Saturday, January 1, 2011

BAY OF FUNDY: Coastal areas sinking

Bill Clarke/Tribune
Winds and high tide caused waves to roll high at Inch Arran Park in Dalhousie earlier this month. 
Wood and debris was thrown into the park. Some seaside roads were closed in the area after the storm.

Published Wednesday December 29th, 2010
Changing climate | Areas along ocean a concern
The Daily Gleaner

Weather experts say New Brunswick is already experiencing the punishing realities of climate change, particularly rising sea levels and damaging storm surges.
Recent storms have caused more than $50 million in damage and untold grief for home and cottage owners, but coastal expert Robert Capozi warned that floods and surges are a fact of life under the new "coastal realities" dictated by the earth's changing climate.

"What's happening in New Brunswick is there is a sea level rise that is occurring," said Capozi, coastal and marine planner for the provincial Department of Environment.

"It is not a phenomenon that's going to occur in the future. It is happening right now. There are significant projections that even since 2006 have become reality,'' he said.

"Just in terms of sea level rise, the projection over the next 100 years is for about 20 centimetres of sea level rise along our eastern coast."

Capozi said the problem of a rising sea level is compounded by the impact of more severe and more frequent storms and a sinking coast line.

"The coast of New Brunswick is subsiding - it is sinking into the water," he said.

"Compounded with the rising sea levels, that's why I think the severity of the impact of onshore winds during a storm surge is even greater today."

Vicious wind, rain and snowstorms this month caused flooding from the Bay of Fundy and streams, rivers and lakes in southern New Brunswick and in this region.

On the province's eastern coast, along the Northumberland Strait, a higher-than-usual tide was whipped by 100-kilometre per hour winds into a storm surge that wiped out dunes, beaches and severely damaged wharfs.

New Brunswick's most famous beach, Parlee Beach, and a popular dune preservation area, the Irving Eco-Centre: La Dune de Bouctouche, were heavily damaged by one of the surges.

"The thick, concrete barriers at the Pointe-du-Chene Wharf were being pushed around like Lego blocks by the surge," said longtime Shediac resident Bob Pert.

Capozi said we need to get used to changing landscapes.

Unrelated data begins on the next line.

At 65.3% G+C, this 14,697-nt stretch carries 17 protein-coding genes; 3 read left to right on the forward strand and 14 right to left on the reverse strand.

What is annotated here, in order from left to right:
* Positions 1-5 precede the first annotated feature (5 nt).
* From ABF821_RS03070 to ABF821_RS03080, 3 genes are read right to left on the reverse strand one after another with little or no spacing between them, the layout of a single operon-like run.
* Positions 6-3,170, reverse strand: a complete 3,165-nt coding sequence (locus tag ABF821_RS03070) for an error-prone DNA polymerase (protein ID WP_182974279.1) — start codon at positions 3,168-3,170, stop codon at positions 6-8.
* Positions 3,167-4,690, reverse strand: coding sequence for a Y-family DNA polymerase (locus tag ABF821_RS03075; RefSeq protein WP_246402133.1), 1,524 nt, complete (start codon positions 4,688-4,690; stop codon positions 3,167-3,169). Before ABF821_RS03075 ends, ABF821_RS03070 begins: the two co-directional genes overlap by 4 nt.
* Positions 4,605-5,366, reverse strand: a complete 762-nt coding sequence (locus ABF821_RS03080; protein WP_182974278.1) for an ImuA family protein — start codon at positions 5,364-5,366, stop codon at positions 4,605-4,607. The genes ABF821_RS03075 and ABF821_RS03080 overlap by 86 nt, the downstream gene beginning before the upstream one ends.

"We will see movement of localized features," he said. "They are fairly significant.

"If you look at some of the dune and coastal wetland complexes in New Brunswick, they definitely react to the local conditions.

"Where you might have a dune that was 100 feet a couple of weeks ago, it may now be down to 30 or 40 feet wide now. People are becoming more aware of the fact that the coast is a living entity and it is shifting."

Ernie MacGillivray, the province's director of emergency services, said New Brunswickers have to learn to adapt to the new climate realities.

"We can't build a sea wall around New Brunswick and we know sea levels are rising," he said.

"Personally, I am contracting a bigger rain gutter for my house. The one I have now couldn't handle the heavy rains and dumped water into the basement.

"At a personal level, at a community level and at a government level, this is something we all have to look at."

According to a recent Environment Canada report, since the Saxby Gale in 1869, the sea level in the Atlantic region has risen more than 30 centimetres.

By 2100, the sea level at the head of the Bay of Fundy will rise another 80 centimetres, with nearly 50 centimetres due to the rise of oceans worldwide, and the remainder because the crust of the Atlantic region is slowly sinking.

Environment Canada has warned that rising sea levels will amplify storm surges and flooding throughout Atlantic Canada.

They have mapped out the most vulnerable areas. They include the upper Bay of Fundy, areas such as Beaubassin (which suffered $1.6 million in damage in a storm surge in the winter of 2000), and much of P.E.I.